What is milky way? What are the components, characteristics, structure of milky way? Information about milky way galaxy.
The visible band of the Milky Way describes an almost perfect great circle in the sky, indicating that our sun and its planets are located close to the central plane of the galaxy. For many years astronomers did not question the presupposition that the sun lay at or very near the center of our galaxy, so it came as a shock to many when it was found that our sun lies far from the center. The U. S. astronomer Harlow Shapley made this determination about 1920 by studying the distribution of remote galactic objects, such as globular clusters of stars. Modern estimates place the distance from the sun to the galactic center—located in the direction of the constellation Sagittarius—at 33,000 light-years. The main body of the Milky Way galaxy is a flattened disk with an overall diameter of nearly 100,000 light-years.
The flatness of the equatorial disk of the galaxy suggests that it must be rotating fairly rapidly. This is indeed so. The observational evidence for galactic rotation strongly indicates an average circular velocity, for stars in the neighborhood of our sun, of about 160 miles (260 km) per second. The sun whirls around the galactic center at this rapid speed, but, with an orbital radius of 33,000 light-years, it takes our star fully 250 million years to complete a single circuit. The gravitational force that controls this motion is produced by the central star clouds of the galaxy, which must have a total mass of about 50 billion solar masses.
Components. The galaxy is a conglomerate of young and old stars that account for about 90% of the total galactic mass. Interstellar gas makes up the other 102, and there is a sprinkling of cosmic dust. The interstellar gas is composed primarily of hydrogen and helium atoms, but it also contains a mixture of other elements—carbon, nitrogen, oxygen, neon, iron, calcium, and so forth. The cosmic dust probably consists of tiny icelike particles—frozen combinations of carbon, nitrogen, and oxygen, with a little iron as well. The particles that produce obscuring clouds in the plane of the Milky Way in all probability have average diameters of a few hundred thousandths of a millimeter.
Structure. The thickness of the layer of interstellar gas is no more than about 1,000 light-years in the region of our sun, and probably does not exceed twice that amount elsewhere in the galaxy. This means that interstellar gas is probably confined to a central layer in the galaxy, with a thickness of about 1,000 light-years and an overall diameter of 100,000 light-years. This thin layer is also typified by cosmic dust and by the young blue-white supergiant stars that for the most part apparently have been formed from the interstellar gas within the past 10 million years. These young stars, together with the cosmic dust and gas, are often referred to as Population I.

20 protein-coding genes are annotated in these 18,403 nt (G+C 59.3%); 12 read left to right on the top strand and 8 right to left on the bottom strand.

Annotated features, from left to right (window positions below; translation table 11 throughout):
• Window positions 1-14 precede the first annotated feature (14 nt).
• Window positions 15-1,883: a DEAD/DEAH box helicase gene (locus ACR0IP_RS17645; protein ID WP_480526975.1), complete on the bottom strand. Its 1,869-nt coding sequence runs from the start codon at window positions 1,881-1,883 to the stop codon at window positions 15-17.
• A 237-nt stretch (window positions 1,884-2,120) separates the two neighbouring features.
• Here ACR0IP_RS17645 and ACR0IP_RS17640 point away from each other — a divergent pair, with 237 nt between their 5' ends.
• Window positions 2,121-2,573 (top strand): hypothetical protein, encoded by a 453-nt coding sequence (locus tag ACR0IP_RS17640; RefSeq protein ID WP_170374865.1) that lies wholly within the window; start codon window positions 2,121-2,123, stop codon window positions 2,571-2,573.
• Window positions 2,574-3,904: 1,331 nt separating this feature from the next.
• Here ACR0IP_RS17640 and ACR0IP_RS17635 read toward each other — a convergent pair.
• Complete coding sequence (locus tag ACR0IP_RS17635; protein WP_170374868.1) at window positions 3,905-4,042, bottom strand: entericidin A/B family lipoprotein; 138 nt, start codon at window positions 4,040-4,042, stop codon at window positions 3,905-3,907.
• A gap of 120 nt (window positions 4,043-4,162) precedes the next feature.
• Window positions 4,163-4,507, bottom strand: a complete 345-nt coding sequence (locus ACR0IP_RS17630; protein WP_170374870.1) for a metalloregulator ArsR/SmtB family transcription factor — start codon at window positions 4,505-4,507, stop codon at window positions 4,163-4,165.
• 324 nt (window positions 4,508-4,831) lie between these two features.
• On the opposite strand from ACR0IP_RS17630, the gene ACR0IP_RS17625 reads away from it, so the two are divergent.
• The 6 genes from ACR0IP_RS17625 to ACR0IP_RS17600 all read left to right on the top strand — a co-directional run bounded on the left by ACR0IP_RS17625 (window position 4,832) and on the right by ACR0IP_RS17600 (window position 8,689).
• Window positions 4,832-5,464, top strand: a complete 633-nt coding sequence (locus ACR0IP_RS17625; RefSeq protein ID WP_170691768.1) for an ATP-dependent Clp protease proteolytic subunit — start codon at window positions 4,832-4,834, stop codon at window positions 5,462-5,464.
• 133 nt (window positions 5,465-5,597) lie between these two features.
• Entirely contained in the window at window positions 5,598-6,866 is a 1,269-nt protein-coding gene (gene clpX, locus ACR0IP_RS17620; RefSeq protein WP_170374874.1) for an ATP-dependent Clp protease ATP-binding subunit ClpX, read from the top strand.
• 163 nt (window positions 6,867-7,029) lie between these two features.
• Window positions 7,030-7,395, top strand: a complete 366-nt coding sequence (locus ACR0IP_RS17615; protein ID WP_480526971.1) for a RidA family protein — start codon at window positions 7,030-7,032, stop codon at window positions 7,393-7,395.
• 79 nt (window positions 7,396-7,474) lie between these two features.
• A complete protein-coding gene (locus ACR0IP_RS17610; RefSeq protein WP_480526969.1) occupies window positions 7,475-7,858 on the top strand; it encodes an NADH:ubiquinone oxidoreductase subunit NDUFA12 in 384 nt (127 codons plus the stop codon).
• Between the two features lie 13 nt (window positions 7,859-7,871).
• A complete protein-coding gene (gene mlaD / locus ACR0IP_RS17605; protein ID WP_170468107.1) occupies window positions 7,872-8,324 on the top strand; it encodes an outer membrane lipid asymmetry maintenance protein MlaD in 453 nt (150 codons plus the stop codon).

A different picture is obtained when considering the distribution of stars as old as or older than our sun (about 4 to 5 billion years). The overall diameter of the area in which these stars exist is about 100,000 light-years, but the thickness of the area is much greater than that of the Population I material. The oldest of the stars lie more than 5,000 light-years above or below the central galactic plane; indeed, some outlying stars and clusters of stars suggest that an almost spherical halo of such objects surrounds our galaxy. The existence of this sparsely populated outer halo is supported by evidence from cosmic rays and from radio-astronomical studies of synchrotron radiation (emitted by free electrons spiraling about the weak lines of force of large-scale magnetic fields in the halo). These older stars in the halo and the galactic plane are referred to as Population II.
The spiral structure of the galaxy seems to be confined for the most part to a very flat ring in the galactic plane. The ring has an inner radius of about 12,000 light-years and an outer radius of 50,000 light-years, and is only about 1,000 light-years thick. This is the region of the galaxy where star formation still is taking place. Very different conditions exist in the halo, where little or no free interstellar gas is available for star formation. The galactic nucleus, about 20,000 light-years wide, is in many ways an enigma. It contains older stars resembling those of Population II and gives every sign of being a region where new stars no longer are being formed. Yet there are still considerable amounts of interstellar gas in the nucleus. The gas is in a highly turbulent state, and some features resemble sections of spiral arms. One, about 10,000 light-years from galactic center, is expanding toward our sun at a rate of 30 miles (50 km) per second. Much of the radio radiation from the nucleus originates in clouds of neutral atomic hydrogen and in small dense clouds containing the OH (hydroxyl) radical. Part of the radiation, however, is of the synchrotron variety. Some of the dozen or more radio sources detected in the nucleus seem to be gas clouds embedded with young stars.